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Simon was hoping to have the windscreen and rear screen fitted by now, but we are one metal bow short, which means the headliner has to wait – and that needs to go in before the screens. There’s one arriving from the US any week now. No idea where it went, frustratingly.

The side glass, however, was ripe for refitment. My SS was specced from factory with green tinted glass, so Simon carefully removed the frames from the glass on their runners. New rubbers and chrome frames were then installed with sealant. The glass had accumulated a lot of debris that was dried on, so they had a bath in Simon’s baking soda/vinegar recipe for a few hours. He’s no Bake Off candidate, but a bath of 4 litres water, 3 table spoons baking soda and 2 table spoons of vinegar sorts out any scummy grime. Simon swears by it. Clearly this recipe works. Who needs aggressive chemicals?

After a skimming with a razor blade to remove impurities, then clay bar (yep, Simon takes pride in his work!) and glass cleaner they looked spanking. The glass runners weren’t so preserved. Over the years the runner had become separated from the spot-welded joints on the lower glass frames. These were all cut off, cleaned and rewelded back on, regardless of whether they were attached.


The upholstery was recovered years ago, so now that is starting to go in the bright work all needs bringing up to scratch. The ’64 has a feature central speaker grille featuring a ‘leaping Impala’ logo. It was restored with lubircated scotchbrite to remove surface corrosion staining and brought back to bling with jeweller’s rubbing compound, followed by Autosol.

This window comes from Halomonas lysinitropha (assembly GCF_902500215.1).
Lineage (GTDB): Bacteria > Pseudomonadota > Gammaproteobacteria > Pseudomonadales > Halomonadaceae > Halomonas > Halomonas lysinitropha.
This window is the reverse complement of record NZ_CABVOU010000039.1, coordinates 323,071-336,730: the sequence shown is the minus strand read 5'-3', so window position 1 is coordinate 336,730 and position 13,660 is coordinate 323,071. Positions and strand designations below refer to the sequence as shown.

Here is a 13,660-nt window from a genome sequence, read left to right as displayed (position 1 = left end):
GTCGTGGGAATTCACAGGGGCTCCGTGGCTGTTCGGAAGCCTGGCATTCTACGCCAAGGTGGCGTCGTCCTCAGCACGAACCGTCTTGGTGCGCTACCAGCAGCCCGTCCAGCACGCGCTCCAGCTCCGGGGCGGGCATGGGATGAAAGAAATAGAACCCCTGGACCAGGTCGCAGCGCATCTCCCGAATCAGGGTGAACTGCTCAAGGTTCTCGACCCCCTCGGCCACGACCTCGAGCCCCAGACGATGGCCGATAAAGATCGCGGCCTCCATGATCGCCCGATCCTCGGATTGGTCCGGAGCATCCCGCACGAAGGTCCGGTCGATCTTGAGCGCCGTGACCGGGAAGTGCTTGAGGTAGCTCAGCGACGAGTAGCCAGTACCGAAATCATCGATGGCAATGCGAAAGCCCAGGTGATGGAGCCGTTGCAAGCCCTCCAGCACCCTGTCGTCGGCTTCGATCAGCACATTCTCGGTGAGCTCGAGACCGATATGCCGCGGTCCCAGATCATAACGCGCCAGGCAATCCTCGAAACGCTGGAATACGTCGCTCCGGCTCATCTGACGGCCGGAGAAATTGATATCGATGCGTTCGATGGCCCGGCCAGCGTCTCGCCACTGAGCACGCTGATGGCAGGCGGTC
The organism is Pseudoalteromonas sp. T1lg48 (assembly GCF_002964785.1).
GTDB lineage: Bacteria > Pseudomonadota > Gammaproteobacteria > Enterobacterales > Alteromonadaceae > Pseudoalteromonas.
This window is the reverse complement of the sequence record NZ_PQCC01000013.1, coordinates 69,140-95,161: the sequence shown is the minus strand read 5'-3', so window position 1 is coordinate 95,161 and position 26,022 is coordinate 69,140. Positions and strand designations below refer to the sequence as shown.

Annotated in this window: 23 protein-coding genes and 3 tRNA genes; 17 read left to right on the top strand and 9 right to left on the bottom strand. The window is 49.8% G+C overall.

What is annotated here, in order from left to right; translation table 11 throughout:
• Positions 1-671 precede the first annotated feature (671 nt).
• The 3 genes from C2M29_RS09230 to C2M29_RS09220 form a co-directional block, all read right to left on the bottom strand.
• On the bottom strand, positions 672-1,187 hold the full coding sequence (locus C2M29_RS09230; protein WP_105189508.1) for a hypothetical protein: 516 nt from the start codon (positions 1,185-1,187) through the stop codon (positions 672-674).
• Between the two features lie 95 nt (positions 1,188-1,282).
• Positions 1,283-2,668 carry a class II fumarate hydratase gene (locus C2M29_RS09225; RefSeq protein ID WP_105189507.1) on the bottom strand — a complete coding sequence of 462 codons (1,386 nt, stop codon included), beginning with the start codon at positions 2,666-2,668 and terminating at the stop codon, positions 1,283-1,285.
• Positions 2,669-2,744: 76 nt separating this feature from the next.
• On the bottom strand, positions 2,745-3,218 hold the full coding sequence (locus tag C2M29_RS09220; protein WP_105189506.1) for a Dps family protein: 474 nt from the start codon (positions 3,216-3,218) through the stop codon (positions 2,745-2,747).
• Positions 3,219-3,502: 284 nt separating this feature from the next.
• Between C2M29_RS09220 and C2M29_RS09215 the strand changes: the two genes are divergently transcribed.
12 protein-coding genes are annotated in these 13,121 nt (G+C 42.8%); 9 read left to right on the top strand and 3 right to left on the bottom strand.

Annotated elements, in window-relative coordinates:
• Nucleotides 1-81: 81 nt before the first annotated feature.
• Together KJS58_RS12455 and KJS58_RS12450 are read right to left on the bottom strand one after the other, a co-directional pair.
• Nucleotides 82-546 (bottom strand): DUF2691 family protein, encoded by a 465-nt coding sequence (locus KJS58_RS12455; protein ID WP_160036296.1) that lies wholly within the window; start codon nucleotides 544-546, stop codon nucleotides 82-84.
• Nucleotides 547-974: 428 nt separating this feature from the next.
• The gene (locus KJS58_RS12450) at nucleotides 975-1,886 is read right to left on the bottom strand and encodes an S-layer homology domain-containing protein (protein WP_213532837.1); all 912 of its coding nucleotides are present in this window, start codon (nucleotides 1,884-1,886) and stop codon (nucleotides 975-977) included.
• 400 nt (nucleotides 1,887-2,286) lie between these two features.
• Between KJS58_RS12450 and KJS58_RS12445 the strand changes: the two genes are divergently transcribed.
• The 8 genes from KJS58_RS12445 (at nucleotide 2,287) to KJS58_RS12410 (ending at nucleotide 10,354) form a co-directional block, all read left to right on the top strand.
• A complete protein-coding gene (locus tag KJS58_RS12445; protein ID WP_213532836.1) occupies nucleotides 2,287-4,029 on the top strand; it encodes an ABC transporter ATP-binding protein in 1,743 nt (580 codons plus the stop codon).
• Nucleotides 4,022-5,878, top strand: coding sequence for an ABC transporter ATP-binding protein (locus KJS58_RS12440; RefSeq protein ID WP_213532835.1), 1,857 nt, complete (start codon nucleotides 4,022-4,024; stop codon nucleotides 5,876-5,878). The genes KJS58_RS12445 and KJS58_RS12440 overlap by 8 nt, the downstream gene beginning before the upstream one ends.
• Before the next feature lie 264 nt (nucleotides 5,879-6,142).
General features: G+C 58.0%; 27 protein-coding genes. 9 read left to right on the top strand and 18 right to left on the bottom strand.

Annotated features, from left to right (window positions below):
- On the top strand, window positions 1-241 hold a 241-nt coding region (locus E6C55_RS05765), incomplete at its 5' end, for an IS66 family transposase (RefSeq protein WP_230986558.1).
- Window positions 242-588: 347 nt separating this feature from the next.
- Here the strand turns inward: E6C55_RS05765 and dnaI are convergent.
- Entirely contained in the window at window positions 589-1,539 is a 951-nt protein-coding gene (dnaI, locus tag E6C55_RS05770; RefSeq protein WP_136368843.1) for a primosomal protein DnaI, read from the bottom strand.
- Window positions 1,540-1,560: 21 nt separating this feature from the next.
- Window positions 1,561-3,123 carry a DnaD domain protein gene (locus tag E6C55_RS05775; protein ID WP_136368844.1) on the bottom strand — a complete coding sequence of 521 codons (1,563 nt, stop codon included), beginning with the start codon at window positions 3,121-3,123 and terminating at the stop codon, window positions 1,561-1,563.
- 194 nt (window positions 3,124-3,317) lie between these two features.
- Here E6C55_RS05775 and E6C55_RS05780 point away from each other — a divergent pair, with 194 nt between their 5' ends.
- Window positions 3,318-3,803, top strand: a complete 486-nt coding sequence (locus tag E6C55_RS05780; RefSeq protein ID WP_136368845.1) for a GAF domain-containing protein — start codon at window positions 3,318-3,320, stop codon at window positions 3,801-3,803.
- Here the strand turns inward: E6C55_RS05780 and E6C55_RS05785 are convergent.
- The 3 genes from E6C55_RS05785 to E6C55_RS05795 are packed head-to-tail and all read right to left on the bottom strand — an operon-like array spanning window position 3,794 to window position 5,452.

In the same annoying way that one headliner bow has gone walkabout in the last decade, so has one rear bumper iron. Whilst I’m hunting for a replacement Simon fitted what he could at the rear of the Impala. Using his proven jewellery cleaner he restored the original boot lid ‘wind split’ spear trim piece and then refitted it with new fastner sets previously bought.

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Like the rest of the trim, it’s not perfect but it is in keeping with the rest of the bootlid brightwork. And I like seeing the 50-year old bits win over non-genuine ill fitting stuff probably not even made in America. Simon had to make a custom clip for the very end of the spear (where it widens) because the aftermarket ones were, frankly, crap.



Staying at the back, all the original iconic porthole lights managed to be saved. Little did I know but the SS lenses differ from the lower ranking Impalas because of the chrome ring attached to a ‘T’ guard. More chrome to the centre lens means it’s more special, basically. A vinegar/baking soda bathing session had the lenses degunked and then Si polished and Bilt Hamber waxed them before the chrome being added. I already had a new set of foam seals for the rear lights. So apart from the rear bumper, the rear end is almost there now.